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Government publishes its productivity plan

10 Jul 2015

A handy digest of the new announcements for science and engineering in the Government’s Productivity Plan, published today.

The Government today published its plan to raise UK productivity, “Fixing the foundations: creating a more prosperous nation”, as part of the Summer Budget.

The government’s framework includes 15 key areas, built around two pillars: first, encouraging long term investment, and secondly, promoting a dynamic economy.

Summary of key new announcements for science and engineering:

  • A long-term National Infrastructure Plan will be published (no date set). And a dedicated National Infrastructure Plan for Skills will be published in the summer (p16)
  • Moves will be taken to raise the standard and profile of apprenticeships. The Government ambition to create £3 million apprenticeships will be paid for with a levy on large UK employers (p24)
  • Institutes of Technology will be established to deliver high-standard training at levels 3, 4, and 5 (p25)
  • A new careers and enterprise company will encourage greater collaboration between schools, colleges and employers, helping young people to access the best advice (p26)
  • Maintenance grants will be replaced by maintenance loans for new students from 2016-17 and the yearly loan allowance will rise to £8,200 a year (p27)
  • A new Teaching Excellence Framework will be introduced and institutions offering high quality teaching will be able to increase their tuition fees in line with inflation from 2017-18 (28)
  • Plans to provide income-contingent loans for post-graduate study will be taken forward later this year (p28)
  • The Government has stated that “The commitment to excellence, facilitated through a dual support system, must remain absolute” (p38)
  • The government will invite universities, cities, Local Enterprise Partnerships (LEPs) and business to work with the government to map the strengths of different regions through a series of science and innovation audits (p38)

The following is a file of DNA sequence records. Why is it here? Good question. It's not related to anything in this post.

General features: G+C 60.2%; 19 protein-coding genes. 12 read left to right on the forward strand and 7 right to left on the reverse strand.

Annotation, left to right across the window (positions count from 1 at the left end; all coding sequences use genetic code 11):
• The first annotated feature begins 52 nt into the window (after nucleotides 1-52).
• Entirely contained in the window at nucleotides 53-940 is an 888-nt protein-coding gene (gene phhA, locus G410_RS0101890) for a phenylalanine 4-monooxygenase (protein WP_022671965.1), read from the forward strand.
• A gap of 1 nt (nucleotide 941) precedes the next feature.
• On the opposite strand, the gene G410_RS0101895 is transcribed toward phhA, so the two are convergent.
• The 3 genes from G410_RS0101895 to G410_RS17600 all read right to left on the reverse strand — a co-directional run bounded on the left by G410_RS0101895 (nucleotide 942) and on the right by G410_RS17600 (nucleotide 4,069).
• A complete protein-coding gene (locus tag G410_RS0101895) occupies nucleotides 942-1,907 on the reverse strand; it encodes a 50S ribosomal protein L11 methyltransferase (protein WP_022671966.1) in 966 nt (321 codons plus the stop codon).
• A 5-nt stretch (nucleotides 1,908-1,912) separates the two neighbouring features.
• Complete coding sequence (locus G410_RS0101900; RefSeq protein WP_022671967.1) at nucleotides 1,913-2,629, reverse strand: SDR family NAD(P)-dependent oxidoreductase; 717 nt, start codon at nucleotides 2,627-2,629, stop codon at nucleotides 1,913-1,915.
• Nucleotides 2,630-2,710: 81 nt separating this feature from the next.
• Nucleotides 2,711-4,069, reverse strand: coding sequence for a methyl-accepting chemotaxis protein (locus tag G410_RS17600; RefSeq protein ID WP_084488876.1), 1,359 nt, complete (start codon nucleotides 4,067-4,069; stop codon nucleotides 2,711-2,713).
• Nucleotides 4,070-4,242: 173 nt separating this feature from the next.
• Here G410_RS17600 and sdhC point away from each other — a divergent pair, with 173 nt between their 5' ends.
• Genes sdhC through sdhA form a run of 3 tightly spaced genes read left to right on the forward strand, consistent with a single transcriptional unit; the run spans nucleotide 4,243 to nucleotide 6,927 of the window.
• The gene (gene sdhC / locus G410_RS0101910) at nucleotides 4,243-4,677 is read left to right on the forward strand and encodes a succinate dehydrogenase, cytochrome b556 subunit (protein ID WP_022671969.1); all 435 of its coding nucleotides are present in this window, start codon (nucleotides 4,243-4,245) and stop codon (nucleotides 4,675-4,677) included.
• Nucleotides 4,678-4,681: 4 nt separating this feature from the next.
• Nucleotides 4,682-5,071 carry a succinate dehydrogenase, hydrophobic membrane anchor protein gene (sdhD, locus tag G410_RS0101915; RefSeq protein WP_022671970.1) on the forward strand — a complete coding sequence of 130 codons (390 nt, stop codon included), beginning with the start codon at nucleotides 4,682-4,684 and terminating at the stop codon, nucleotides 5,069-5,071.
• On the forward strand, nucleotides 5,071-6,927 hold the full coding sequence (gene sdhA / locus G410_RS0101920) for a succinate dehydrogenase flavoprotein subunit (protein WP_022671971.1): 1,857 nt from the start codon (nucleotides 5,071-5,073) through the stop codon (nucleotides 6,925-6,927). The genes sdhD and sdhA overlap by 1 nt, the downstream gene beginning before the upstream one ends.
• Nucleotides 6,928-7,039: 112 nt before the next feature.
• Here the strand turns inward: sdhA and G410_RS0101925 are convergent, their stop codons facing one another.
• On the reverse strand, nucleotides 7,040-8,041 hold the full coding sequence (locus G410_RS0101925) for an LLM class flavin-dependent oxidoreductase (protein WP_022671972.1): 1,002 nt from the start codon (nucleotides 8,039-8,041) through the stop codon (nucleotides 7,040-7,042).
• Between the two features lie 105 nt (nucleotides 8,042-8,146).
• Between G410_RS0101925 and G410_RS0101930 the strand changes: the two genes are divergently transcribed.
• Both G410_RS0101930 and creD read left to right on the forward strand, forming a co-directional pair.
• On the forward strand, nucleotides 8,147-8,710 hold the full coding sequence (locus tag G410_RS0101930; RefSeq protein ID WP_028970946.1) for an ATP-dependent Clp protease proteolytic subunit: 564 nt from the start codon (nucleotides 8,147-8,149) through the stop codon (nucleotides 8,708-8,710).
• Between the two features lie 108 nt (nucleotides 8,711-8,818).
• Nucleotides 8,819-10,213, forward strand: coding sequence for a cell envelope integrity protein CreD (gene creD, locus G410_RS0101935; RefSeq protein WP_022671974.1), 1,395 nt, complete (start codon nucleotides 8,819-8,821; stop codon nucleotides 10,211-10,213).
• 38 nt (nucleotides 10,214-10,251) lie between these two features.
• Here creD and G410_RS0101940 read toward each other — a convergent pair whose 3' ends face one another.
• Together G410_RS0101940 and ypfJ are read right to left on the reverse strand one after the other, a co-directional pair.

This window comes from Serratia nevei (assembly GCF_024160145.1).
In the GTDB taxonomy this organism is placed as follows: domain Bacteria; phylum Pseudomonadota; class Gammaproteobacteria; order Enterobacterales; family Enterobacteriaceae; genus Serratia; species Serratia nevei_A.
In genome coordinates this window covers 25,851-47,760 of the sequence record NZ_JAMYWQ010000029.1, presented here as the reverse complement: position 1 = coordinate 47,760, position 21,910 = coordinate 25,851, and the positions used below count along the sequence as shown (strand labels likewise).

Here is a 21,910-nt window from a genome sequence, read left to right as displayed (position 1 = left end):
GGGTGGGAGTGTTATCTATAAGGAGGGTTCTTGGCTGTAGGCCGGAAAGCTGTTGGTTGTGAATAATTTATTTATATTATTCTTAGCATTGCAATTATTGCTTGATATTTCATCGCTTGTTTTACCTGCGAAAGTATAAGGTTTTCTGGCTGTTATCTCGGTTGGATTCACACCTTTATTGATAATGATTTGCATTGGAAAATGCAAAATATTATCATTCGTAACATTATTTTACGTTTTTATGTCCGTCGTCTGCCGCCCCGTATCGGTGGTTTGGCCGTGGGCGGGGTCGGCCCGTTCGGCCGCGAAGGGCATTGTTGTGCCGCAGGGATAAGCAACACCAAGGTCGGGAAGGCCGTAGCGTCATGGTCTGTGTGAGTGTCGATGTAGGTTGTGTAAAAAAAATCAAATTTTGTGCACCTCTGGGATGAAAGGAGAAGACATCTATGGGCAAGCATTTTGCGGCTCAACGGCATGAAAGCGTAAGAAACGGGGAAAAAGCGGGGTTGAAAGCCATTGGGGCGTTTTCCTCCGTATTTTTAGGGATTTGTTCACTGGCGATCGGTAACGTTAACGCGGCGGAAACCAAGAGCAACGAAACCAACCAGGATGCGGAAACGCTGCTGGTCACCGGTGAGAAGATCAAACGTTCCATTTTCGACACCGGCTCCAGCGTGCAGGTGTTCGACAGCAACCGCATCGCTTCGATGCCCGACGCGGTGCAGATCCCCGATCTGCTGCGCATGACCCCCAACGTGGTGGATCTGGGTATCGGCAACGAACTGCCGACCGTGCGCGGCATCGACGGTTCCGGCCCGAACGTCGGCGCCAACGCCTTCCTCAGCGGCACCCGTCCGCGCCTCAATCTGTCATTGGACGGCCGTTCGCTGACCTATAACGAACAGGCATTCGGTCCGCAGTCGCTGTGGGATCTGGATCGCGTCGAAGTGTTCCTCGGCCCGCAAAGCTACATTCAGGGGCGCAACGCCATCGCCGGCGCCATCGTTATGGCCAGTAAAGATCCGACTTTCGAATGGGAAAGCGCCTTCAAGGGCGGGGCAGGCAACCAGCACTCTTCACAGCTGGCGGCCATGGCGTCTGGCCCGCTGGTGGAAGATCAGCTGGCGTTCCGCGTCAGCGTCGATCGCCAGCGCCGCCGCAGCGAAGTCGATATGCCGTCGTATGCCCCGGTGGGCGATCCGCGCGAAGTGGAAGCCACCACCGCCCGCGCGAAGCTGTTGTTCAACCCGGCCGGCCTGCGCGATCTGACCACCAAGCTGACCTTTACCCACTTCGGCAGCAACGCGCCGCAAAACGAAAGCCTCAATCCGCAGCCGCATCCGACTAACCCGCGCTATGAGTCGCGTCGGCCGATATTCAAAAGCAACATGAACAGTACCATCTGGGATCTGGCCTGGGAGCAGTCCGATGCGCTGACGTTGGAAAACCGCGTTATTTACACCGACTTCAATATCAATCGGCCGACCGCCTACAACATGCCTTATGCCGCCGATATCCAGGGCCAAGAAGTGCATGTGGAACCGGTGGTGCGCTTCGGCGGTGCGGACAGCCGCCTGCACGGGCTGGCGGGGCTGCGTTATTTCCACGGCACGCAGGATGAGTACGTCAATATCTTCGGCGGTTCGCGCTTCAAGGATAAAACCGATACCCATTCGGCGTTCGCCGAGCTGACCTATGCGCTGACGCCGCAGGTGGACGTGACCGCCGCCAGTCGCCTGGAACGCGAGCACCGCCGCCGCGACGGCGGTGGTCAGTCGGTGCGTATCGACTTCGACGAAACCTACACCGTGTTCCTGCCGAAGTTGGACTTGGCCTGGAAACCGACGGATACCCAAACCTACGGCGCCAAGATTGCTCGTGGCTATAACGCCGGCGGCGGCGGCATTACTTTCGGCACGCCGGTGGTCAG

• Access to innovation funding for businesses will be made simpler and more customer-focussed (p39)
  • Proposals for new Catapult centres will be brought forward shortly (p39)
  • A Digital Transformation Plan will be published by autumn 2015 (p61)
  • Local Enterprise Partnerships will be invited to bring forward bids for a new round of Enterprise Zones (p73)

What’s missing?

  • Harnessing R&D in all the plan’s key areas, such as transport, energy and digital infrastructure, to address the productivity problem
  • Commitment to invest in basic research, which is a key recommendation of the OECD to raise productivity
  • New ideas focussed on raising private sector investment in R&D
  • Funding for the promised new Catapult centres
  • Ensuring the workforce is sufficiently equipped with the skills to deliver in all the plan’s key areas
  • How much the apprenticeship levy will raise and how it will fund training of high-enough quality and skill level to meet the shortages in key economic sectors
  • A coherent plan to increase the supply of high-level skills over NQF5 (for which there is currently high demand as shown by the breach of the Tier 2 skilled worker visa cap in June)
  • Improving public sector productivity by engaging with the research community to support policy development

Full details of announcements in the plan for science and engineering 


  • The government will publish a new long-term National Infrastructure Plan for the key economic infrastructure sectors – transport, energy, flood defences, water, waste, communications and science. This will be supported by annual updates on progress with delivery. The government will also publish a dedicated National Infrastructure Plan for Skills in the summer, to provide analysis of current capability and future need and ensure the UK has the right skills base to deliver and maintain world-class infrastructure. The NIP will continue to be underpinned by the Infrastructure Pipeline, which will be published on a regular basis, starting with an update this summer. (p16)


  • The tax system can support productivity by providing incentives, stability and certainty for long-term investment and innovation, avoiding distorting economic choices, and minimising the administrative burden of paying taxes. (p17)

Education and skills

  • In order to ensure that England has the highest STEM teaching quality, the government will train an additional 17,500 teachers in STEM subjects. The government will also encourage greater use of evidence on ‘what works’ – there remains significant scope for schools to make better use of evidence, such as from the Education Endowment Foundation. (p23)